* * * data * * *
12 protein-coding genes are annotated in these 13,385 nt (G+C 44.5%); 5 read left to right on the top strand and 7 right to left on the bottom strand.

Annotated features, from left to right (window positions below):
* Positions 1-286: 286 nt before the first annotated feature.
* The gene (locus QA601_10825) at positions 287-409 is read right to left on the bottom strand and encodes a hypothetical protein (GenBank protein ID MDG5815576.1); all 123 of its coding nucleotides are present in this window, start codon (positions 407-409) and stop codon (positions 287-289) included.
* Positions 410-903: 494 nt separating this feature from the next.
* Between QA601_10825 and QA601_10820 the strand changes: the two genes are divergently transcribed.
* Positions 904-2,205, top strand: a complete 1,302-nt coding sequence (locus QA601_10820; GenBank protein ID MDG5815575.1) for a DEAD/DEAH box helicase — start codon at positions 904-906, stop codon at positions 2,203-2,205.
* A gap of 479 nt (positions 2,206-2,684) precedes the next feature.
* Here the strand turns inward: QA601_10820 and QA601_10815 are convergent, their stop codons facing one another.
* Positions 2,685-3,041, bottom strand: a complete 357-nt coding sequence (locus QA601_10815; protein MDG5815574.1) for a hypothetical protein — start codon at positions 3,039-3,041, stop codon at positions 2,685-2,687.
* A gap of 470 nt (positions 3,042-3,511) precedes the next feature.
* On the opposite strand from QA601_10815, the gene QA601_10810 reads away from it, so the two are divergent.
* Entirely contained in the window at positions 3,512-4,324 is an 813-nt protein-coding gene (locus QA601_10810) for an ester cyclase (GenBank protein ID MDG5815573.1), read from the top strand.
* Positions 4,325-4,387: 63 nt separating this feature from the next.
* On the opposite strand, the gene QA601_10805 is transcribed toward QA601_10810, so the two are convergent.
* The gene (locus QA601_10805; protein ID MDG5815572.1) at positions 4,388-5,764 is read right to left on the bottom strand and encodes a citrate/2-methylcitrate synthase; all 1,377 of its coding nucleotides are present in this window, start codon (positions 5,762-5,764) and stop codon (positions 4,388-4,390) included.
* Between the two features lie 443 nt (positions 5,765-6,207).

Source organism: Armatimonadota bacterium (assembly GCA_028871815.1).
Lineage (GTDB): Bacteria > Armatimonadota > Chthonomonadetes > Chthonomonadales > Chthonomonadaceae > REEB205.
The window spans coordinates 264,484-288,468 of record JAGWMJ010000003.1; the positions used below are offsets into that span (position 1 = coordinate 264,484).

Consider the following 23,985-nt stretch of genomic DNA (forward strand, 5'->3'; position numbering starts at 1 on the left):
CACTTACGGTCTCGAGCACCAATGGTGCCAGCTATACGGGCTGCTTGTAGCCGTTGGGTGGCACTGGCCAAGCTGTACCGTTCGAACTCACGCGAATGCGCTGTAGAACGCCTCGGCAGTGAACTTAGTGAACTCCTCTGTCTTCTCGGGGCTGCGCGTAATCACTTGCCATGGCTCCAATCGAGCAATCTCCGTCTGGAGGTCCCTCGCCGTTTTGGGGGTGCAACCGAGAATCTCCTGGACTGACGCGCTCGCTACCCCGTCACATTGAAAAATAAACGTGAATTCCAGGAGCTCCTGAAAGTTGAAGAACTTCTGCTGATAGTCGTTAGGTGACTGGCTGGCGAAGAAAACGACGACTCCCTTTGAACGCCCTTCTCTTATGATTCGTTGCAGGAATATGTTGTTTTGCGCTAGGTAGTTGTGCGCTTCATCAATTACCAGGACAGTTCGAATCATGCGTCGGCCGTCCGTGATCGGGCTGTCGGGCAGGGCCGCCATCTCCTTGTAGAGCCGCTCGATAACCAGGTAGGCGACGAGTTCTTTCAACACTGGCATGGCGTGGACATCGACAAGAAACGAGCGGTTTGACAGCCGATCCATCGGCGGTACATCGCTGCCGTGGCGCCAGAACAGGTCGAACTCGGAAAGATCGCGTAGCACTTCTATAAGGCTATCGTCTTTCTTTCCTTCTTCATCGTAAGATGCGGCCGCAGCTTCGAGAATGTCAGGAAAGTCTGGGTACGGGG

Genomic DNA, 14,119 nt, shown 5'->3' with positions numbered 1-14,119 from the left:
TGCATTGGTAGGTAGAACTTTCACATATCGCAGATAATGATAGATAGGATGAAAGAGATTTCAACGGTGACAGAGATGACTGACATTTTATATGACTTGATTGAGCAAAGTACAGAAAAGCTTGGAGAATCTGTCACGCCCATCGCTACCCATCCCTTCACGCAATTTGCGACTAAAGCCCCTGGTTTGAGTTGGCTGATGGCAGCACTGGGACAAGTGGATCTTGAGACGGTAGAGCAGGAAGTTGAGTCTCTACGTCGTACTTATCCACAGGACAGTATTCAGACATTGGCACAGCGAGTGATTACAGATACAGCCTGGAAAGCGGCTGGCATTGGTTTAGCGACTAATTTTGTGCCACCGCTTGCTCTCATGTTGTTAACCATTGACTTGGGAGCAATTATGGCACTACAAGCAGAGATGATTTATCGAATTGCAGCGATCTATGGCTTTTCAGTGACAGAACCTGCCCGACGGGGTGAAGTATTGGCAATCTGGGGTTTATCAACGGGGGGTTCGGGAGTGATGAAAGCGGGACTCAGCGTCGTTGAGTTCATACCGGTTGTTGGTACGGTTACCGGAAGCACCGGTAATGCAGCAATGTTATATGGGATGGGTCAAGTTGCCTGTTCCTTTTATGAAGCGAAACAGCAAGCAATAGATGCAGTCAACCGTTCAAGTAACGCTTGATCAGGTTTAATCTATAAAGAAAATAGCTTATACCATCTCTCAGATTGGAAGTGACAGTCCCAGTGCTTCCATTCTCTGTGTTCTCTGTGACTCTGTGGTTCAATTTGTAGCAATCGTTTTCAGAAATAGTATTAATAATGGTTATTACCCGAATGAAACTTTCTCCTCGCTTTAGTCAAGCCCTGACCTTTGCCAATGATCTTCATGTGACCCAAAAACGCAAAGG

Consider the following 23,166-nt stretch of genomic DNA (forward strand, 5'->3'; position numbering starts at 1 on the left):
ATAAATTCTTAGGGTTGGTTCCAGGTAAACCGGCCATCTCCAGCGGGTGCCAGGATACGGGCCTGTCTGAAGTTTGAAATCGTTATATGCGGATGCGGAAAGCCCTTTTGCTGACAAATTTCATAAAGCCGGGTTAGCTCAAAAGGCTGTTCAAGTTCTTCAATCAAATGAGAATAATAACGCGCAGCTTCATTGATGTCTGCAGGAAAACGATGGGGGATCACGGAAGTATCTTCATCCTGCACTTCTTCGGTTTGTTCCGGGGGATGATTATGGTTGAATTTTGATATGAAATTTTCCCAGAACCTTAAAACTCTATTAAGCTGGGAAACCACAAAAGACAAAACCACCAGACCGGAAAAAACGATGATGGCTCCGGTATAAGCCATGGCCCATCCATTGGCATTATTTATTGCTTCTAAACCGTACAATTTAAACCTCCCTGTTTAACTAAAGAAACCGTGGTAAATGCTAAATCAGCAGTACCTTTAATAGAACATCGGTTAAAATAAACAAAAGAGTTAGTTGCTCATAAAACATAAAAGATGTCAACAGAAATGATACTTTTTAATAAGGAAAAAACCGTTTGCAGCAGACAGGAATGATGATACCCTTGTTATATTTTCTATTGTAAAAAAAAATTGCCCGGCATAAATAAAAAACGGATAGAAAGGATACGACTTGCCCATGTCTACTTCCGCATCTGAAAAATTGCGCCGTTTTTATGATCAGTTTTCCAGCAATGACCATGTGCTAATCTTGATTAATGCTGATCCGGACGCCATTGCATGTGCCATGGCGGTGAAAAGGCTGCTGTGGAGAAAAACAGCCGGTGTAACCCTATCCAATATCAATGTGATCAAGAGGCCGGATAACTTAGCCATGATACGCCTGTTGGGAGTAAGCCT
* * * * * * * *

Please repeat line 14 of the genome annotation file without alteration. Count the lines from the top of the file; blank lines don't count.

* Positions 4,325-4,387: 63 nt separating this feature from the next.